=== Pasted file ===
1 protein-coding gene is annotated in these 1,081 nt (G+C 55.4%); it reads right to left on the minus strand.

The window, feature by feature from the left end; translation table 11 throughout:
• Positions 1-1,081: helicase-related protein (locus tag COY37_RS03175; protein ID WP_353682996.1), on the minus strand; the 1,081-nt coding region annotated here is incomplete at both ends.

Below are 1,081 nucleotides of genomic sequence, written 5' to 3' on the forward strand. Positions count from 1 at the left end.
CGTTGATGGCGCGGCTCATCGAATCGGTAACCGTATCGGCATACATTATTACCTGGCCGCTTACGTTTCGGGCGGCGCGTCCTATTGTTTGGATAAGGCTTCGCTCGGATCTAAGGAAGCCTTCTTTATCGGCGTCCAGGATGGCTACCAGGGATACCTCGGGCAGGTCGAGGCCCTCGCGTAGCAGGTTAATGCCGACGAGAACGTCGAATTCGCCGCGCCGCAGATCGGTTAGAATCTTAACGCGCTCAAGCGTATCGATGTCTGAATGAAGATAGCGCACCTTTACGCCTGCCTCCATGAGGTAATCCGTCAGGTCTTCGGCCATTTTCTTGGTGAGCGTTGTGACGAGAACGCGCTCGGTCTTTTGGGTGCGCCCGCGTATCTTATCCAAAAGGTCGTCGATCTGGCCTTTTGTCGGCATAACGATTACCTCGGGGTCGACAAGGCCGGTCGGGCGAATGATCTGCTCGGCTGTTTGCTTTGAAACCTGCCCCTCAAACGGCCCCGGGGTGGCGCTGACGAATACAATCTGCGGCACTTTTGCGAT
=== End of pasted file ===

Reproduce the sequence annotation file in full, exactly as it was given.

1 protein-coding gene is annotated in these 1,081 nt (G+C 55.4%); it reads right to left on the minus strand.

The window, feature by feature from the left end; translation table 11 throughout:
• Positions 1-1,081: helicase-related protein (locus tag COY37_RS03175; protein ID WP_353682996.1), on the minus strand; the 1,081-nt coding region annotated here is incomplete at both ends.

Below are 1,081 nucleotides of genomic sequence, written 5' to 3' on the forward strand. Positions count from 1 at the left end.
CGTTGATGGCGCGGCTCATCGAATCGGTAACCGTATCGGCATACATTATTACCTGGCCGCTTACGTTTCGGGCGGCGCGTCCTATTGTTTGGATAAGGCTTCGCTCGGATCTAAGGAAGCCTTCTTTATCGGCGTCCAGGATGGCTACCAGGGATACCTCGGGCAGGTCGAGGCCCTCGCGTAGCAGGTTAATGCCGACGAGAACGTCGAATTCGCCGCGCCGCAGATCGGTTAGAATCTTAACGCGCTCAAGCGTATCGATGTCTGAATGAAGATAGCGCACCTTTACGCCTGCCTCCATGAGGTAATCCGTCAGGTCTTCGGCCATTTTCTTGGTGAGCGTTGTGACGAGAACGCGCTCGGTCTTTTGGGTGCGCCCGCGTATCTTATCCAAAAGGTCGTCGATCTGGCCTTTTGTCGGCATAACGATTACCTCGGGGTCGACAAGGCCGGTCGGGCGAATGATCTGCTCGGCTGTTTGCTTTGAAACCTGCCCCTCAAACGGCCCCGGGGTGGCGCTGACGAATACAATCTGCGGCACTTTTGCGAT